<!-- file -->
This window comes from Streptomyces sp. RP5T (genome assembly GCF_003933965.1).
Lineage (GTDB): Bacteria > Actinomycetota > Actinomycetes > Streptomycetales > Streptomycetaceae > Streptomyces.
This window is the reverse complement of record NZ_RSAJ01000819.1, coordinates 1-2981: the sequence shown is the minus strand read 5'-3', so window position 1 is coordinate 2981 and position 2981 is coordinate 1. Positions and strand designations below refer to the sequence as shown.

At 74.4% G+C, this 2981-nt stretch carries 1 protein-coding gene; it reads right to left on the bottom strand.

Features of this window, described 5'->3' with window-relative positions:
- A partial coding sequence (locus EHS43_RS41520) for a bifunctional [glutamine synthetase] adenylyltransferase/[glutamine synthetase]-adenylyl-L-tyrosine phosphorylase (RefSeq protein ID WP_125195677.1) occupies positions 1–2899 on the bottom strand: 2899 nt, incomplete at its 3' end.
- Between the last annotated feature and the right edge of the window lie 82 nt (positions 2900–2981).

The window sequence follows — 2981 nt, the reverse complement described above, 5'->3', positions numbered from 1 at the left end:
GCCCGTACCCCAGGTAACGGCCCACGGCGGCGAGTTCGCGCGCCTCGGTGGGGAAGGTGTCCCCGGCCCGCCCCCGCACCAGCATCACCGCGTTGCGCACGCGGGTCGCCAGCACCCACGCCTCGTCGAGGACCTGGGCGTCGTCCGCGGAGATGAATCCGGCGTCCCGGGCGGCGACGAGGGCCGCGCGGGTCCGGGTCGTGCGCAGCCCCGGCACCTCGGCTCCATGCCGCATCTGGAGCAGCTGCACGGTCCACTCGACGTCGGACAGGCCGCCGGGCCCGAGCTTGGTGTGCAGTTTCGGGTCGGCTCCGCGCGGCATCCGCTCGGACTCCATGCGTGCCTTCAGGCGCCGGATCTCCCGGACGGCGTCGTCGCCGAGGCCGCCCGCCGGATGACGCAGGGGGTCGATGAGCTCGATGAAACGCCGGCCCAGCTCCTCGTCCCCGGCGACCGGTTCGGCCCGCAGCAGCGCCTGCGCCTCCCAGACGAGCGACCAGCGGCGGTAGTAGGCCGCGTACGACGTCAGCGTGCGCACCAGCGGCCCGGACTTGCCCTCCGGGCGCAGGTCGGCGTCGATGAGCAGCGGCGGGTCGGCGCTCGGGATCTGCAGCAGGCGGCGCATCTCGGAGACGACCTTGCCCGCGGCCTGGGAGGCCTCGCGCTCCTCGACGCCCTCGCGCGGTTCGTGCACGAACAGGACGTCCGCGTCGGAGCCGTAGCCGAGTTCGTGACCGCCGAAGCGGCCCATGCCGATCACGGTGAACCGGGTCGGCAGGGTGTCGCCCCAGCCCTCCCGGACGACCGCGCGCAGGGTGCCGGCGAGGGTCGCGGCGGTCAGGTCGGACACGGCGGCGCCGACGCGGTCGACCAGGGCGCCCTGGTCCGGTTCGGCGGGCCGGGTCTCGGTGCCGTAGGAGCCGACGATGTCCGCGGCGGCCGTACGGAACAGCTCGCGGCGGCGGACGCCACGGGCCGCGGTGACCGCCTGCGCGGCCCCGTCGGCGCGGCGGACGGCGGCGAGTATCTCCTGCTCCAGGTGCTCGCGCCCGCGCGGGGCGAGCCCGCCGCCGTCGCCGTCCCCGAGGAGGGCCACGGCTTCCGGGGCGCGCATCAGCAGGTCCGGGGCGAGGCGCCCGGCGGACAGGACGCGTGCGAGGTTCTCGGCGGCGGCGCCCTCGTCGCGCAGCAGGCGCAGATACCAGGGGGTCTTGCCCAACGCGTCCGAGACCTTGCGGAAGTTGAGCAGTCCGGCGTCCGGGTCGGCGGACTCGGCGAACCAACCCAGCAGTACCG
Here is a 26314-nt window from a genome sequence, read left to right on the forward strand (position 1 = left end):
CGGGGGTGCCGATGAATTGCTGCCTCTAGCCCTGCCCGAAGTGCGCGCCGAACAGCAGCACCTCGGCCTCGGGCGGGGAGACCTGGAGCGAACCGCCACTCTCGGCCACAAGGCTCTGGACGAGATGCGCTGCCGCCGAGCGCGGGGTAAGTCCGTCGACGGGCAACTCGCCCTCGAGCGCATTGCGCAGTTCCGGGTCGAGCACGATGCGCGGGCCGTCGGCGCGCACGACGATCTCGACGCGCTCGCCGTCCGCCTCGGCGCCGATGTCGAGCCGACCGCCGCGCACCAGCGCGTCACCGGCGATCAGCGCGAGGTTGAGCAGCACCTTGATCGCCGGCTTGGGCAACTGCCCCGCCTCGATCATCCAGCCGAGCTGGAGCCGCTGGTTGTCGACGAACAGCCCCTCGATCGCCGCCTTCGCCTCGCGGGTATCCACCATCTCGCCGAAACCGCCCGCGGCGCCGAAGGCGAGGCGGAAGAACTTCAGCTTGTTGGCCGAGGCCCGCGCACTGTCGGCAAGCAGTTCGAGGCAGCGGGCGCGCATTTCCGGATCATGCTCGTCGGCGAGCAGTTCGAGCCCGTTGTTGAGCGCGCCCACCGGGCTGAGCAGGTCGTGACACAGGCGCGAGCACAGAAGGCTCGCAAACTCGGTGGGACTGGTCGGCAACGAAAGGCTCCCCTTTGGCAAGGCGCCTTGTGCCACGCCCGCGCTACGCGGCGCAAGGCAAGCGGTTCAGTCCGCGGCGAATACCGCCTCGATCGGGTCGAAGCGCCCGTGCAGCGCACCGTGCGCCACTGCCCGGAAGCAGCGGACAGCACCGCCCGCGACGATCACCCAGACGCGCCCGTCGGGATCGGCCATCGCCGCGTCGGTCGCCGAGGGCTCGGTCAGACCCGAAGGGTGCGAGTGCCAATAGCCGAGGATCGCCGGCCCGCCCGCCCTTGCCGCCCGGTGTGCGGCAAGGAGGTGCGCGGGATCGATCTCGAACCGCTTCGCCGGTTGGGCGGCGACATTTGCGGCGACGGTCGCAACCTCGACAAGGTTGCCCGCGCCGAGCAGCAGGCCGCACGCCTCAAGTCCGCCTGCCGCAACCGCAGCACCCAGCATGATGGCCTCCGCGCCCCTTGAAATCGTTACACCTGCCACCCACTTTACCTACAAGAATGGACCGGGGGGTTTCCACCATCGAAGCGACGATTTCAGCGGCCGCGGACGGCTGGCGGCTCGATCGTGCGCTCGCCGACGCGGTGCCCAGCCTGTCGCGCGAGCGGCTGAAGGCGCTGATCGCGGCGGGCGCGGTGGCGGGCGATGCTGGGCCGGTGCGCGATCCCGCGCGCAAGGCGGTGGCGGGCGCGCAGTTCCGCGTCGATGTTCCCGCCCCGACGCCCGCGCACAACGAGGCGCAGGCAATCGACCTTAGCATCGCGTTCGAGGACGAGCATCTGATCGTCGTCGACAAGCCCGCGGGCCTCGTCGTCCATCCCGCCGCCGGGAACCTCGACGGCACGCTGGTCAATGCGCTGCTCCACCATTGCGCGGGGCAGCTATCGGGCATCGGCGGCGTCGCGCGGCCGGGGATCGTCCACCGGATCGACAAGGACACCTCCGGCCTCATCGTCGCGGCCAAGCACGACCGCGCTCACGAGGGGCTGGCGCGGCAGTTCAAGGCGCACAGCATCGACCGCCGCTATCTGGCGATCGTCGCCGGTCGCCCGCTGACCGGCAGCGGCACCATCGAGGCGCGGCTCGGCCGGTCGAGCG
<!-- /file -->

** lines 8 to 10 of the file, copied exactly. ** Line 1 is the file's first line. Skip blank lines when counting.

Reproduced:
The window sequence follows — 2981 nt, the reverse complement described above, 5'->3', positions numbered from 1 at the left end:
GCCCGTACCCCAGGTAACGGCCCACGGCGGCGAGTTCGCGCGCCTCGGTGGGGAAGGTGTCCCCGGCCCGCCCCCGCACCAGCATCACCGCGTTGCGCACGCGGGTCGCCAGCACCCACGCCTCGTCGAGGACCTGGGCGTCGTCCGCGGAGATGAATCCGGCGTCCCGGGCGGCGACGAGGGCCGCGCGGGTCCGGGTCGTGCGCAGCCCCGGCACCTCGGCTCCATGCCGCATCTGGAGCAGCTGCACGGTCCACTCGACGTCGGACAGGCCGCCGGGCCCGAGCTTGGTGTGCAGTTTCGGGTCGGCTCCGCGCGGCATCCGCTCGGACTCCATGCGTGCCTTCAGGCGCCGGATCTCCCGGACGGCGTCGTCGCCGAGGCCGCCCGCCGGATGACGCAGGGGGTCGATGAGCTCGATGAAACGCCGGCCCAGCTCCTCGTCCCCGGCGACCGGTTCGGCCCGCAGCAGCGCCTGCGCCTCCCAGACGAGCGACCAGCGGCGGTAGTAGGCCGCGTACGACGTCAGCGTGCGCACCAGCGGCCCGGACTTGCCCTCCGGGCGCAGGTCGGCGTCGATGAGCAGCGGCGGGTCGGCGCTCGGGATCTGCAGCAGGCGGCGCATCTCGGAGACGACCTTGCCCGCGGCCTGGGAGGCCTCGCGCTCCTCGACGCCCTCGCGCGGTTCGTGCACGAACAGGACGTCCGCGTCGGAGCCGTAGCCGAGTTCGTGACCGCCGAAGCGGCCCATGCCGATCACGGTGAACCGGGTCGGCAGGGTGTCGCCCCAGCCCTCCCGGACGACCGCGCGCAGGGTGCCGGCGAGGGTCGCGGCGGTCAGGTCGGACACGGCGGCGCCGACGCGGTCGACCAGGGCGCCCTGGTCCGGTTCGGCGGGCCGGGTCTCGGTGCCGTAGGAGCCGACGATGTCCGCGGCGGCCGTACGGAACAGCTCGCGGCGGCGGACGCCACGGGCCGCGGTGACCGCCTGCGCGGCCCCGTCGGCGCGGCGGACGGCGGCGAGTATCTCCTGCTCCAGGTGCTCGCGCCCGCGCGGGGCGAGCCCGCCGCCGTCGCCGTCCCCGAGGAGGGCCACGGCTTCCGGGGCGCGCATCAGCAGGTCCGGGGCGAGGCGCCCGGCGGACAGGACGCGTGCGAGGTTCTCGGCGGCGGCGCCCTCGTCGCGCAGCAGGCGCAGATACCAGGGGGTCTTGCCCAACGCGTCCGAGACCTTGCGGAAGTTGAGCAGTCCGGCGTCCGGGTCGGCGGACTCGGCGAACCAACCCAGCAGTACCG
Here is a 26314-nt window from a genome sequence, read left to right on the forward strand (position 1 = left end):